Of late, social media giants have begun wading into the previously unfamiliar waters of e-commerce. Starting with Facebook’s move in July to test the inclusion of a feature that would enable users to make purchases in-site, Twitter too now seems to have joined the party, with its own iteration of the strategy.
In a move that was not much of a shock to the industry, Twitter announced on Monday that they were to begin testing the inclusion of a ‘Buy’ button, embedded in tweets. Though this was their first public announcement of the same, the micro-blogging behemoth first sent feelers of its interest in e-commerce when it hired former Ticketmaster CEO – Nathan Hubbard.
Releasing the feature to a small percentage of U.S. users, along with the involvement of a certain number of vendor-partners, Twitter aims to reach out to users through the tweets from prominent account-holders, among which are – music artists, clothing and other brands, and non-profit organizations.
From the manner in which the platform has been structured so far, it seems unlikely that this is to be a full-fledged e-commerce initiative. It instead seems to be introducing more of a novelty and convenience factor, to be used once in a while. This seems to be indicated by Twitter’s statement made on its official blog, “Users will get access to offers and merchandise they can’t get anywhere else.”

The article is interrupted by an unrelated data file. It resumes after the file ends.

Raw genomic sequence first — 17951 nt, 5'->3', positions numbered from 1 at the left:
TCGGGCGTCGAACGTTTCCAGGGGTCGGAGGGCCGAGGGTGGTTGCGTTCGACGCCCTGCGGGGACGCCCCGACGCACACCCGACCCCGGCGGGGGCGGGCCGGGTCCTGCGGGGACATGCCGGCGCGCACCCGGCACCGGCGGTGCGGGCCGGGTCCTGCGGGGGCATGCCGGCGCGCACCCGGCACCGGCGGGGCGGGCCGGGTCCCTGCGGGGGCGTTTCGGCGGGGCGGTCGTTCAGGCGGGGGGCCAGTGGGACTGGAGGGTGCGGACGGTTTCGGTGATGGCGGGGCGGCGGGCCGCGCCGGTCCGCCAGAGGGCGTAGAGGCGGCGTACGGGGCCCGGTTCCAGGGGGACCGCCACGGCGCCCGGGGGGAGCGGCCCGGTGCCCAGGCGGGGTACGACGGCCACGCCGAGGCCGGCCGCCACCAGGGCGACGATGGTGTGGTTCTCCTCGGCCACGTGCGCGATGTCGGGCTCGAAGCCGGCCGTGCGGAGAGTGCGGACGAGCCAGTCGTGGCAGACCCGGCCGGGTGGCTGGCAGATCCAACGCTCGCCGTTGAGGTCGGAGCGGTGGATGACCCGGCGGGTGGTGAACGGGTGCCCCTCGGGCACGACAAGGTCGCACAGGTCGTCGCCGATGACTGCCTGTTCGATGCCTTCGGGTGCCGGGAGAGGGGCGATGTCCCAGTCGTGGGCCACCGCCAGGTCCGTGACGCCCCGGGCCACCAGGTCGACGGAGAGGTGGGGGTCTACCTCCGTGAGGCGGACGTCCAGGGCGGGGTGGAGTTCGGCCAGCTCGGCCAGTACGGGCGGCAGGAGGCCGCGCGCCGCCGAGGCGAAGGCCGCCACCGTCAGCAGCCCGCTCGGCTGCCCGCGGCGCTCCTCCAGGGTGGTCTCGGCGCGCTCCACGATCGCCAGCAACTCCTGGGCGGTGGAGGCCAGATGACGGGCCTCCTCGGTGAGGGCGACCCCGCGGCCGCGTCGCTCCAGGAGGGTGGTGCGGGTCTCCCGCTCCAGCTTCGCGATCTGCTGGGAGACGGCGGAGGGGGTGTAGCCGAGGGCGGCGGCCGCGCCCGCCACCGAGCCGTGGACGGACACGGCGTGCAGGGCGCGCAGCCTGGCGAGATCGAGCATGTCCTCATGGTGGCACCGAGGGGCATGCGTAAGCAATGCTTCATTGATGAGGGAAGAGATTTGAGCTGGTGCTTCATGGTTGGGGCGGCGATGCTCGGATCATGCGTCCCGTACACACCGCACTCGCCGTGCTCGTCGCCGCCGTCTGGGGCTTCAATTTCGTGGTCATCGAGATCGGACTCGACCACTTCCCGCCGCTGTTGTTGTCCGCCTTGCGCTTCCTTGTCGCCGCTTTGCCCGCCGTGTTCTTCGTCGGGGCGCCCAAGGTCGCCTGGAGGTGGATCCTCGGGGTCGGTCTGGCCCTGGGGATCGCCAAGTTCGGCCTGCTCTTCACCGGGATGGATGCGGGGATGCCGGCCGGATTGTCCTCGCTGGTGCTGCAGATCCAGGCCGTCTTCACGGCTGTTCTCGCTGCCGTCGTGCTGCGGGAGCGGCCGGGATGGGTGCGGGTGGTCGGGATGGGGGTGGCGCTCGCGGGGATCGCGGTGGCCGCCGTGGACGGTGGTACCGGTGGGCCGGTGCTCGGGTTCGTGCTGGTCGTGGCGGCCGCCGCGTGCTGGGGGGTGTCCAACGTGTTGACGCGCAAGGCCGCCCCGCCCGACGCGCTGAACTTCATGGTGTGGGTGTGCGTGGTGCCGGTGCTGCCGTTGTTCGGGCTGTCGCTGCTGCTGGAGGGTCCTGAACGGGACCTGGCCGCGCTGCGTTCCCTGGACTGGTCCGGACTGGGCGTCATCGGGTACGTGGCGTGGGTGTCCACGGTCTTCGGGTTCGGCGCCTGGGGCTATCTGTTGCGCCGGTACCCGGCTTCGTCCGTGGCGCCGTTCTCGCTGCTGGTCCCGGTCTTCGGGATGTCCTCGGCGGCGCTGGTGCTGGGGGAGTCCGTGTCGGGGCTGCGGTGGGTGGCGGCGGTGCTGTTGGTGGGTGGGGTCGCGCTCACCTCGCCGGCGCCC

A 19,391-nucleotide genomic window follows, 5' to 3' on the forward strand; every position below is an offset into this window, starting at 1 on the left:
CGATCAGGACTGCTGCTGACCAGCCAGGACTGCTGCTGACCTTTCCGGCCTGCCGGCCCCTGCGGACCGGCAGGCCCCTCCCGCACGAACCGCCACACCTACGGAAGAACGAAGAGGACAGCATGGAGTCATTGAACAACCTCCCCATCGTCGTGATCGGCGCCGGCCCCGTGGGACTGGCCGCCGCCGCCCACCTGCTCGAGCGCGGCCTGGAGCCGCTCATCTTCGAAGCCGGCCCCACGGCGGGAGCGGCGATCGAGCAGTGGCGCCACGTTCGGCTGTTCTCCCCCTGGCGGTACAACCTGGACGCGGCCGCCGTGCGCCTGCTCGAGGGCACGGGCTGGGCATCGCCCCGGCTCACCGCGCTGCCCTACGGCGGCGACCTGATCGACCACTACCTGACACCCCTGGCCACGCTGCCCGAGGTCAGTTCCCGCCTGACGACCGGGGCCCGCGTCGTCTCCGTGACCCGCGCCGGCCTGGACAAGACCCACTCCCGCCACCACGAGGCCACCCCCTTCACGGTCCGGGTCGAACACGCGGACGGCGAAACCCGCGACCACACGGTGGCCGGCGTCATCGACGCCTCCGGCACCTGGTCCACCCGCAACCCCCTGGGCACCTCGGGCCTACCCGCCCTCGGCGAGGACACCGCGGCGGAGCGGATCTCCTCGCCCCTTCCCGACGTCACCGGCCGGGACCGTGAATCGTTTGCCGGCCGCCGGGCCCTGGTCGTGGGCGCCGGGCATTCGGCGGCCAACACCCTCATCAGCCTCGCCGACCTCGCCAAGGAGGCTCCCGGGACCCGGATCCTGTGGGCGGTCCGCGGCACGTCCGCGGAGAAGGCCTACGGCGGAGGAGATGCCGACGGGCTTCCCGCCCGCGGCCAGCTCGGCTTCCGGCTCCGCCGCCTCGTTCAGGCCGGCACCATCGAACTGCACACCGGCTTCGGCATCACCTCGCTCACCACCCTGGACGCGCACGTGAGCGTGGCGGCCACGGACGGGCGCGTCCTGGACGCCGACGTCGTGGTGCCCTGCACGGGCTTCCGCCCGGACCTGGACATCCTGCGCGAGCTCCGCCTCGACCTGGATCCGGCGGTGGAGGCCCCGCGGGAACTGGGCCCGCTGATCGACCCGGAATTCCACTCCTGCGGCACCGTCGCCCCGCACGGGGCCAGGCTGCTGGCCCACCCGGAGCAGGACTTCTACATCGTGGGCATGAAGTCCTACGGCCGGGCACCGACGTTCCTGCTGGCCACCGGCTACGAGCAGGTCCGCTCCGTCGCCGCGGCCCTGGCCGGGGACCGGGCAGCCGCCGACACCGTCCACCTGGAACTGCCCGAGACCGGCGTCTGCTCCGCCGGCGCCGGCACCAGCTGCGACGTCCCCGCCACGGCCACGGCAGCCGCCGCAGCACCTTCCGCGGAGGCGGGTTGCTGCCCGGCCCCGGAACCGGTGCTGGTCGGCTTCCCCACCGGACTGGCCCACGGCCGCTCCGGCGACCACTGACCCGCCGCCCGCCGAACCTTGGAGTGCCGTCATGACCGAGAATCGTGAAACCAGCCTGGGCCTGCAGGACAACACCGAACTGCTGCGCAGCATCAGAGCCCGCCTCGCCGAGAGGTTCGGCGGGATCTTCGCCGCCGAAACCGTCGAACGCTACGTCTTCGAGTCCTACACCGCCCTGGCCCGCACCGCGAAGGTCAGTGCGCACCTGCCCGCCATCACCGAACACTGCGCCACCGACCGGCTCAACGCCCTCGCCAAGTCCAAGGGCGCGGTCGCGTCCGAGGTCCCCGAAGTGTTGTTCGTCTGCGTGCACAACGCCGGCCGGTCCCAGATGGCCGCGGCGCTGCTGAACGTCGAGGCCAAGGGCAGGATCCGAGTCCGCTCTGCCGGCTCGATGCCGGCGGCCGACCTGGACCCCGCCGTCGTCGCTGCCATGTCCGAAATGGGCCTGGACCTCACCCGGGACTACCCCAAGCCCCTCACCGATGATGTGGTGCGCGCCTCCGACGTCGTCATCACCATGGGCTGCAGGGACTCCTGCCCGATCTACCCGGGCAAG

Although this could also be interpreted as access to regular e-commerce, with the added availability of certain exclusive products, it seems unlikely as it would be quite tricky to include entire product catalogues with the capacity to rival players like Amazon, whilst still maintaining its essence as a social media platform.
Another take on this is the possibility that Twitter intends to use these innovative features as a front for gaining more advertisement revenue through this added dimension. But once again, why go through the trouble of hiring a slew of e-commerce professionals if you merely wish to beef up your ads? The end result is probably an amalgamation of the two, helping Twitter get a foothold in e-commerce, while potentially boosting its ad-revenue in a multitude of ways.
It isn’t very surprising that social media bigwigs are looking towards the ripe fruit that is e-commerce. The appeal it brings through its potential is mouthwatering to say the least. And if that isn’t attractive enough, the unbridled support and confidence reflected in Amazon’s stellar market capitalization despite its meager returns, should definitely do the trick. But all of that aside, the pastures of e-commerce are quite green at the moment, and there seems to be place for some more sheep. So, why not have in on the action?